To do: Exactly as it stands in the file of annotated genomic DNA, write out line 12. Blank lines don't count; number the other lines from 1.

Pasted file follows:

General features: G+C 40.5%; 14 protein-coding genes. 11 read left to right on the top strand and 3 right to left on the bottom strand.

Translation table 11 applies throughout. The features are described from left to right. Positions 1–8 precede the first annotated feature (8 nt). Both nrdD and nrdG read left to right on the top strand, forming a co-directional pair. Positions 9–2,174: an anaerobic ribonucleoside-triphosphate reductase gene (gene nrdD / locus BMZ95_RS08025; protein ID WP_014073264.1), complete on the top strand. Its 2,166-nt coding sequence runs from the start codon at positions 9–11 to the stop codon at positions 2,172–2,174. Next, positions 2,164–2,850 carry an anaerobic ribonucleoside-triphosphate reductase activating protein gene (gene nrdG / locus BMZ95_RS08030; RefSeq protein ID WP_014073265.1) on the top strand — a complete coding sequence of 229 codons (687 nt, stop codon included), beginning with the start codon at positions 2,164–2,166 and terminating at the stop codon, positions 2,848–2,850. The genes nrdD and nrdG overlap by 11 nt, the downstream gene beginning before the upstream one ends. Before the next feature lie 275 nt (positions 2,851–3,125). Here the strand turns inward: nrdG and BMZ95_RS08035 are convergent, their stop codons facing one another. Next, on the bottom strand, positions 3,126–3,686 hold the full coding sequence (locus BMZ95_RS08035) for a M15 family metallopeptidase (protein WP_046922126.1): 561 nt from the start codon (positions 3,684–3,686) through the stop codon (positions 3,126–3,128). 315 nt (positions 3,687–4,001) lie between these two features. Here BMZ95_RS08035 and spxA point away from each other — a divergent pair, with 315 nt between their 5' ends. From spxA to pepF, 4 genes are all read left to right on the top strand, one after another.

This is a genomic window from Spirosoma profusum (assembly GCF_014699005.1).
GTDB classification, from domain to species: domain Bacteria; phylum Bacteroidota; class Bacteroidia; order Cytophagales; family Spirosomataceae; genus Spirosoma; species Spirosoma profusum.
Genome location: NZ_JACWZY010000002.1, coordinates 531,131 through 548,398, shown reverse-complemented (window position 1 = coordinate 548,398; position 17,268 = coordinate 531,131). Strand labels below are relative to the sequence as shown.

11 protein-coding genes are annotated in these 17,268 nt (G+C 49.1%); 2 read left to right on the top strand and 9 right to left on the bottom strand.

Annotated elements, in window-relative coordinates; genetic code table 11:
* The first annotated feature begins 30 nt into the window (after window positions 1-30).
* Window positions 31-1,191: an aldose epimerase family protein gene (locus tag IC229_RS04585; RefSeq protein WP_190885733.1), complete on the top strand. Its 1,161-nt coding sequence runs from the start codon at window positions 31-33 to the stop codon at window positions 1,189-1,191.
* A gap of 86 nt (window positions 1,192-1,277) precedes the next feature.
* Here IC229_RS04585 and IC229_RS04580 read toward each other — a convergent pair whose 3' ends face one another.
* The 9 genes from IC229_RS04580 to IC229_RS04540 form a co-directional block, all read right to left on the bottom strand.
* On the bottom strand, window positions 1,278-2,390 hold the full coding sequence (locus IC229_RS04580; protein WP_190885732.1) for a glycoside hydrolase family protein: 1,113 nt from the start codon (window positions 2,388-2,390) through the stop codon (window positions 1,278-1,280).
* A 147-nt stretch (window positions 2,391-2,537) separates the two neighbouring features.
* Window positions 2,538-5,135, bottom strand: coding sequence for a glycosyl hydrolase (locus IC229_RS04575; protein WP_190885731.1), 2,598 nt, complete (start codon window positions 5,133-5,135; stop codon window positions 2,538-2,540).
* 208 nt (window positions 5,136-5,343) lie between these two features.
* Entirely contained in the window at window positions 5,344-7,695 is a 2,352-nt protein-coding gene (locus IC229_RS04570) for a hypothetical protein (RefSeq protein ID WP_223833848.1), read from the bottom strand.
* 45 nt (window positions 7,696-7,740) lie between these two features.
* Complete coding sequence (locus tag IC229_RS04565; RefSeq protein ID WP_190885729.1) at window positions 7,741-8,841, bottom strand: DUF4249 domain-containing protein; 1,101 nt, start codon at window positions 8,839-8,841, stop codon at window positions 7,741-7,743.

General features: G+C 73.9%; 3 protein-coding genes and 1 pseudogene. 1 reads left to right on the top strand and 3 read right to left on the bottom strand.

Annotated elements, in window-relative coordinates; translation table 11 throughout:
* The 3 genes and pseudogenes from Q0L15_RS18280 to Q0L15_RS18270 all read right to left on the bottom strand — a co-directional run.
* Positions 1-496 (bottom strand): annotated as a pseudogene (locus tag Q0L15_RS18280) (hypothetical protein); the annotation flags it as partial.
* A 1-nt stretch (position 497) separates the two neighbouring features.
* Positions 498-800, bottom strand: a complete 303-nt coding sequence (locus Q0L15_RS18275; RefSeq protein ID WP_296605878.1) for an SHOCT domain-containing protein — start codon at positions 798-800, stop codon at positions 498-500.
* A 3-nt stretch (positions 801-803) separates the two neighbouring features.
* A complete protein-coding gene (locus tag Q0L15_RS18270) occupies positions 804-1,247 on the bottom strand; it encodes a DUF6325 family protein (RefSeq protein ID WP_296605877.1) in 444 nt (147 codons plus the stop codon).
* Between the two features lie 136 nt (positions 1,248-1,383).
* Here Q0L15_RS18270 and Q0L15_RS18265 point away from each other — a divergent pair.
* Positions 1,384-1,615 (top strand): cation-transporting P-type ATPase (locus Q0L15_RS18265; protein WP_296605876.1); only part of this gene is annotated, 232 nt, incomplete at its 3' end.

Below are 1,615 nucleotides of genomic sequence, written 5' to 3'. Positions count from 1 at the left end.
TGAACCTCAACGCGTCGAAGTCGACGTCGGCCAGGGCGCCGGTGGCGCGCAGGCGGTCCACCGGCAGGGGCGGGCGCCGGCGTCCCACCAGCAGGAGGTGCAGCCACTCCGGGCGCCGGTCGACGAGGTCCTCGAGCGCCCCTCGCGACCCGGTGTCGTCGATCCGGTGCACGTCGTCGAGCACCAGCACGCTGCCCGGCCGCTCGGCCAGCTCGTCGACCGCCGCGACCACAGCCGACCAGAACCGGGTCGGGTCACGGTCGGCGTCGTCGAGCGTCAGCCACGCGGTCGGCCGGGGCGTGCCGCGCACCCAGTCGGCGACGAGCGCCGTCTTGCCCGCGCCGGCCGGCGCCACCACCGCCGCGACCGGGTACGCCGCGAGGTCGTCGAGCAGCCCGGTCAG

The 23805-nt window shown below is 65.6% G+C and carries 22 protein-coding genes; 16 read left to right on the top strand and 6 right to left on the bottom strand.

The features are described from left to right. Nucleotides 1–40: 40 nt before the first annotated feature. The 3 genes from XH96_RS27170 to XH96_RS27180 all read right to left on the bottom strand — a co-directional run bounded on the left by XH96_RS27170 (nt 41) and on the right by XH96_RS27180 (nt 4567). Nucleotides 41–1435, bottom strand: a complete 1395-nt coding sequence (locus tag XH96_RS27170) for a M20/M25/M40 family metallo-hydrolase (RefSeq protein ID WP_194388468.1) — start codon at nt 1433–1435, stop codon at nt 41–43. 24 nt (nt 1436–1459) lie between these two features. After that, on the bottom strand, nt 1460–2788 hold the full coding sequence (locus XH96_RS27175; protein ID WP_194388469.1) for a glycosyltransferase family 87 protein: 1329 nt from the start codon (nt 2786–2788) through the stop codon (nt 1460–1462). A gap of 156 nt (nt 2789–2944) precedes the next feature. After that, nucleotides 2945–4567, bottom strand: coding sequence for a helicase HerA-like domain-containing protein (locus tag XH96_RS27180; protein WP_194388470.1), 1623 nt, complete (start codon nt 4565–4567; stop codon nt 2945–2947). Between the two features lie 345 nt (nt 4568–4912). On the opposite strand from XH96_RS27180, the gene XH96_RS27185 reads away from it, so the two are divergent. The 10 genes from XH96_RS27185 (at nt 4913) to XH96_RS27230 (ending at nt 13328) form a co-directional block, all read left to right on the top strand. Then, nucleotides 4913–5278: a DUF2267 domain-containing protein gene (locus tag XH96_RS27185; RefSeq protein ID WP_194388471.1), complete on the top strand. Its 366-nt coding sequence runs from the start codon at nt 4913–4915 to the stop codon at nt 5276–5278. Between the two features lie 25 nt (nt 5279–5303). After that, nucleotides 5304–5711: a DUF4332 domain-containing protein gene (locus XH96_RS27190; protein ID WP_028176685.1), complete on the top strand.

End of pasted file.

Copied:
* The 9 genes from IC229_RS04580 to IC229_RS04540 form a co-directional block, all read right to left on the bottom strand.